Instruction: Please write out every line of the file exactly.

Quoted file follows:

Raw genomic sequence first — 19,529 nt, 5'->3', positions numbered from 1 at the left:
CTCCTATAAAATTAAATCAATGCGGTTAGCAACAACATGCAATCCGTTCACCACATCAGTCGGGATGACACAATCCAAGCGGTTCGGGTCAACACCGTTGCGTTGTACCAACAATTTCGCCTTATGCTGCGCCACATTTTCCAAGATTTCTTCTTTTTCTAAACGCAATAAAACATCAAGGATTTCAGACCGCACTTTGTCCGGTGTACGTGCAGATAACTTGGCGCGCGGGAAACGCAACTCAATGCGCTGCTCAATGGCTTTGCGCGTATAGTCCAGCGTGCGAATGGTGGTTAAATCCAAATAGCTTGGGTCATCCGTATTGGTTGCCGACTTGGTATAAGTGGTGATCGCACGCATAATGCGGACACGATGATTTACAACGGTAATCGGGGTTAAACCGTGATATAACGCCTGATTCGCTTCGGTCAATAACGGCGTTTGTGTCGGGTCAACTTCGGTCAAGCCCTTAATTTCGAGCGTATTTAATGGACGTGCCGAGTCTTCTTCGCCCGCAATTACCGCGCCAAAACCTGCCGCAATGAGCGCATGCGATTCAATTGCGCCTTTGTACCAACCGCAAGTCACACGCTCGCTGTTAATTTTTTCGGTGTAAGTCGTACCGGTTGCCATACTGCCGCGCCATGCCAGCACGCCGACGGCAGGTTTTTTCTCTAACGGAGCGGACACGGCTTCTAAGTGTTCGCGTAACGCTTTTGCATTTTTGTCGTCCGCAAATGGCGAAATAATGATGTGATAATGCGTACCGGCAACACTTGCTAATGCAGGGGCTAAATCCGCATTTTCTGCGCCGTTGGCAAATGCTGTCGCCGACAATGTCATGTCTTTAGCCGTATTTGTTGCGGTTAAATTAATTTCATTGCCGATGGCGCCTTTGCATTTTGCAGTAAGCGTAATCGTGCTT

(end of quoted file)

Raw genomic sequence first — 19,529 nt, 5'->3', positions numbered from 1 at the left:
CTCCTATAAAATTAAATCAATGCGGTTAGCAACAACATGCAATCCGTTCACCACATCAGTCGGGATGACACAATCCAAGCGGTTCGGGTCAACACCGTTGCGTTGTACCAACAATTTCGCCTTATGCTGCGCCACATTTTCCAAGATTTCTTCTTTTTCTAAACGCAATAAAACATCAAGGATTTCAGACCGCACTTTGTCCGGTGTACGTGCAGATAACTTGGCGCGCGGGAAACGCAACTCAATGCGCTGCTCAATGGCTTTGCGCGTATAGTCCAGCGTGCGAATGGTGGTTAAATCCAAATAGCTTGGGTCATCCGTATTGGTTGCCGACTTGGTATAAGTGGTGATCGCACGCATAATGCGGACACGATGATTTACAACGGTAATCGGGGTTAAACCGTGATATAACGCCTGATTCGCTTCGGTCAATAACGGCGTTTGTGTCGGGTCAACTTCGGTCAAGCCCTTAATTTCGAGCGTATTTAATGGACGTGCCGAGTCTTCTTCGCCCGCAATTACCGCGCCAAAACCTGCCGCAATGAGCGCATGCGATTCAATTGCGCCTTTGTACCAACCGCAAGTCACACGCTCGCTGTTAATTTTTTCGGTGTAAGTCGTACCGGTTGCCATACTGCCGCGCCATGCCAGCACGCCGACGGCAGGTTTTTTCTCTAACGGAGCGGACACGGCTTCTAAGTGTTCGCGTAACGCTTTTGCATTTTTGTCGTCCGCAAATGGCGAAATAATGATGTGATAATGCGTACCGGCAACACTTGCTAATGCAGGGGCTAAATCCGCATTTTCTGCGCCGTTGGCAAATGCTGTCGCCGACAATGTCATGTCTTTAGCCGTATTTGTTGCGGTTAAATTAATTTCATTGCCGATGGCGCCTTTGCATTTTGCAGTAAGCGTAATCGTGCTT